A couple of things can be said about the highway and tax package the Oregon legislature came up with Wednesday. One, it could have been done a whole lot sooner if the Democratic majority had not wasted time with its ill-considered low-carbon fuel program. And two, the package includes safety improvements on death alley, the segment of Highway 34 between I-5 and Corvallis in Linn County.
The package repeals the low-carbon law the Democrats enacted over much gnashing of Republican teeth when the session began. It substitutes something else, also intended to lead to less carbon emissions from motor vehicles but apparently more feasible and less expensive. “Apparently” because the new program is not that easy to comprehend at the first or second reading of the 73-page bill that includes it.
As presented to the special Senate committee on transportation Wednesday, the package also raises fuel taxes and motor vehicle fees without any reference to carbon. An increase is necessary because the state highway fund needs more money to take care of all the roads and bridges that need fixing, expanding or shoring up.
As for Highway 34 from the freeway to Corvallis, the bill calls for improving safety by, among other things, building a frontage road between Peoria and the South Corvallis Bypass and adding a median barrier and “rumbles” to prevent cross-over crashes. This should make all of the thousands of people using that road just a little less exposed to a fatal head-on. (Wednesday’s head-on crash on the highway near Tangent shows just why a median barrier is overdue. Two young men died when their pickup crossed into the westbound lanes and ran into a dump truck, the state police said.)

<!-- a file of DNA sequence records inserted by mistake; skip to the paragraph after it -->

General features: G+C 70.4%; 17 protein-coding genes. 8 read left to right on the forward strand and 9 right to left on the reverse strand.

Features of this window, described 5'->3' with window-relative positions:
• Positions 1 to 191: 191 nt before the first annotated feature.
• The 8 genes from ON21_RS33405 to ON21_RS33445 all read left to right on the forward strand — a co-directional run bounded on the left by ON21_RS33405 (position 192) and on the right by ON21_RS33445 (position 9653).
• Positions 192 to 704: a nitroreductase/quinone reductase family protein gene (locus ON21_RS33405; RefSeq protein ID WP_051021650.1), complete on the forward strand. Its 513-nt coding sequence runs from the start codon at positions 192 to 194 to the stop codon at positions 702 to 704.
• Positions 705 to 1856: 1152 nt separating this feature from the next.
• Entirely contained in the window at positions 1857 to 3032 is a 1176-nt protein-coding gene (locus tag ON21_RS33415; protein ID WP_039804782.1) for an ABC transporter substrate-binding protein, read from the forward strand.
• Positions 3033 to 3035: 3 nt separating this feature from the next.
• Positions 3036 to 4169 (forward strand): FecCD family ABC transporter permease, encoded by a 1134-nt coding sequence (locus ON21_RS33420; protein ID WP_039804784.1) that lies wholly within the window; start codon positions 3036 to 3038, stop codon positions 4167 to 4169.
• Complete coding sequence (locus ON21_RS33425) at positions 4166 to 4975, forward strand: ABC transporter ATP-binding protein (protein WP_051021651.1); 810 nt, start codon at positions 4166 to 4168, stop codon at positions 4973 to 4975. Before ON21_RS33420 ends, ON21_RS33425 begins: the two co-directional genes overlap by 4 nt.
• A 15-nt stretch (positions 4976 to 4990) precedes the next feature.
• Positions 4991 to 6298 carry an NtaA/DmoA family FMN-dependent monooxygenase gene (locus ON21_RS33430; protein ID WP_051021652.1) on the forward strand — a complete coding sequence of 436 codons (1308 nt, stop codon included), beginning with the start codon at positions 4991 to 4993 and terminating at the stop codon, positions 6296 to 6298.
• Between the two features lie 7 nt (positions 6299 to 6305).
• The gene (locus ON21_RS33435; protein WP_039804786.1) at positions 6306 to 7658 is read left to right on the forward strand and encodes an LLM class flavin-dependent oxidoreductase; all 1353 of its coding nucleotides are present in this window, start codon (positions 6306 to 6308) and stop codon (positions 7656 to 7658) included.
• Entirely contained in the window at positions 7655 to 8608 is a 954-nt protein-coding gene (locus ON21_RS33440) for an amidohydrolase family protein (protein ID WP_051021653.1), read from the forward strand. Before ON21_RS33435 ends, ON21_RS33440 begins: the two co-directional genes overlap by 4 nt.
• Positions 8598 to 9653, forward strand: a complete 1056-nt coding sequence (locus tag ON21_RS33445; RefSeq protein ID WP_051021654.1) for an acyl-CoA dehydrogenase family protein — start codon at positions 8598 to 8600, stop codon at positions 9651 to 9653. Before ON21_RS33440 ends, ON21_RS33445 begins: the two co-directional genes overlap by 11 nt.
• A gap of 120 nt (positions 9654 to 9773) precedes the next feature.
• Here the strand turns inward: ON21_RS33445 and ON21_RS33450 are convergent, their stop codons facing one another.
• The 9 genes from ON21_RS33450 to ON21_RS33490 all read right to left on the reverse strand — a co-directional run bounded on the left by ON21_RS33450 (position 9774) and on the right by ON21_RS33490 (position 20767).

Elsewhere, the bill calls on ODOT to add third lanes in both directions of I-205 between Stafford Road and Oregon City, and it authorizes the transportation department to do so in partnership with private enterprise and to consider imposing a toll to pay for the work. Easing traffic on 205 would help everybody in the valley who can’t avoid the misfortune of having to drive to the Portland Airport now and then.
But as for tolling, that freeway was built largely with our federal gax tax money. So charging extra for using it needs more public debate than it has received so far. (hh)